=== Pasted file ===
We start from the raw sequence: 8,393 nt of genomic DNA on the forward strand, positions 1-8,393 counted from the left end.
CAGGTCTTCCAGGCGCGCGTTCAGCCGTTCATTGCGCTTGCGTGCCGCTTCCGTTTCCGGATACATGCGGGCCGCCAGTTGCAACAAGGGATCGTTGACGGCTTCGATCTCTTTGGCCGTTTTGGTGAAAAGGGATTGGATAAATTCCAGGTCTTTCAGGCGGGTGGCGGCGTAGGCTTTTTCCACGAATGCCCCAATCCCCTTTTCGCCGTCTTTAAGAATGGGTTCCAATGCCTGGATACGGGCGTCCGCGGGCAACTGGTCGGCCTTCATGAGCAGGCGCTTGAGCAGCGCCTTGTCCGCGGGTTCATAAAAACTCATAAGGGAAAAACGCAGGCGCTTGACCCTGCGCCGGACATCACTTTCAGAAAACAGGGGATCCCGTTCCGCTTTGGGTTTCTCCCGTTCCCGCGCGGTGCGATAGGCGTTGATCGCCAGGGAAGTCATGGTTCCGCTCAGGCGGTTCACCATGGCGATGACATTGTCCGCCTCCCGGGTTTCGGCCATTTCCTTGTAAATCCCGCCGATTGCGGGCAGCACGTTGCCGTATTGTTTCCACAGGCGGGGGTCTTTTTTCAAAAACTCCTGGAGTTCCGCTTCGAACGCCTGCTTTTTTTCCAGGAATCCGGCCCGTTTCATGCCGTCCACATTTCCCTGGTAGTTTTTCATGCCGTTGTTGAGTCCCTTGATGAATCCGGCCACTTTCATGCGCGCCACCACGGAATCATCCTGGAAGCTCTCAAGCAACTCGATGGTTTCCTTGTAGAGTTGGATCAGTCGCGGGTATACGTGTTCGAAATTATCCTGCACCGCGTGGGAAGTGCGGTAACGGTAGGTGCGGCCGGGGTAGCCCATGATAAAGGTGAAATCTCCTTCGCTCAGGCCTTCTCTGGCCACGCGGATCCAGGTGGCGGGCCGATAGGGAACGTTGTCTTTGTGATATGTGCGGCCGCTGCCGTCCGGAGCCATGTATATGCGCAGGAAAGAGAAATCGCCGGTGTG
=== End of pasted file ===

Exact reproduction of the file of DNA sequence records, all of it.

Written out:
We start from the raw sequence: 8,393 nt of genomic DNA on the forward strand, positions 1-8,393 counted from the left end.
CAGGTCTTCCAGGCGCGCGTTCAGCCGTTCATTGCGCTTGCGTGCCGCTTCCGTTTCCGGATACATGCGGGCCGCCAGTTGCAACAAGGGATCGTTGACGGCTTCGATCTCTTTGGCCGTTTTGGTGAAAAGGGATTGGATAAATTCCAGGTCTTTCAGGCGGGTGGCGGCGTAGGCTTTTTCCACGAATGCCCCAATCCCCTTTTCGCCGTCTTTAAGAATGGGTTCCAATGCCTGGATACGGGCGTCCGCGGGCAACTGGTCGGCCTTCATGAGCAGGCGCTTGAGCAGCGCCTTGTCCGCGGGTTCATAAAAACTCATAAGGGAAAAACGCAGGCGCTTGACCCTGCGCCGGACATCACTTTCAGAAAACAGGGGATCCCGTTCCGCTTTGGGTTTCTCCCGTTCCCGCGCGGTGCGATAGGCGTTGATCGCCAGGGAAGTCATGGTTCCGCTCAGGCGGTTCACCATGGCGATGACATTGTCCGCCTCCCGGGTTTCGGCCATTTCCTTGTAAATCCCGCCGATTGCGGGCAGCACGTTGCCGTATTGTTTCCACAGGCGGGGGTCTTTTTTCAAAAACTCCTGGAGTTCCGCTTCGAACGCCTGCTTTTTTTCCAGGAATCCGGCCCGTTTCATGCCGTCCACATTTCCCTGGTAGTTTTTCATGCCGTTGTTGAGTCCCTTGATGAATCCGGCCACTTTCATGCGCGCCACCACGGAATCATCCTGGAAGCTCTCAAGCAACTCGATGGTTTCCTTGTAGAGTTGGATCAGTCGCGGGTATACGTGTTCGAAATTATCCTGCACCGCGTGGGAAGTGCGGTAACGGTAGGTGCGGCCGGGGTAGCCCATGATAAAGGTGAAATCTCCTTCGCTCAGGCCTTCTCTGGCCACGCGGATCCAGGTGGCGGGCCGATAGGGAACGTTGTCTTTGTGATATGTGCGGCCGCTGCCGTCCGGAGCCATGTATATGCGCAGGAAAGAGAAATCGCCGGTGTG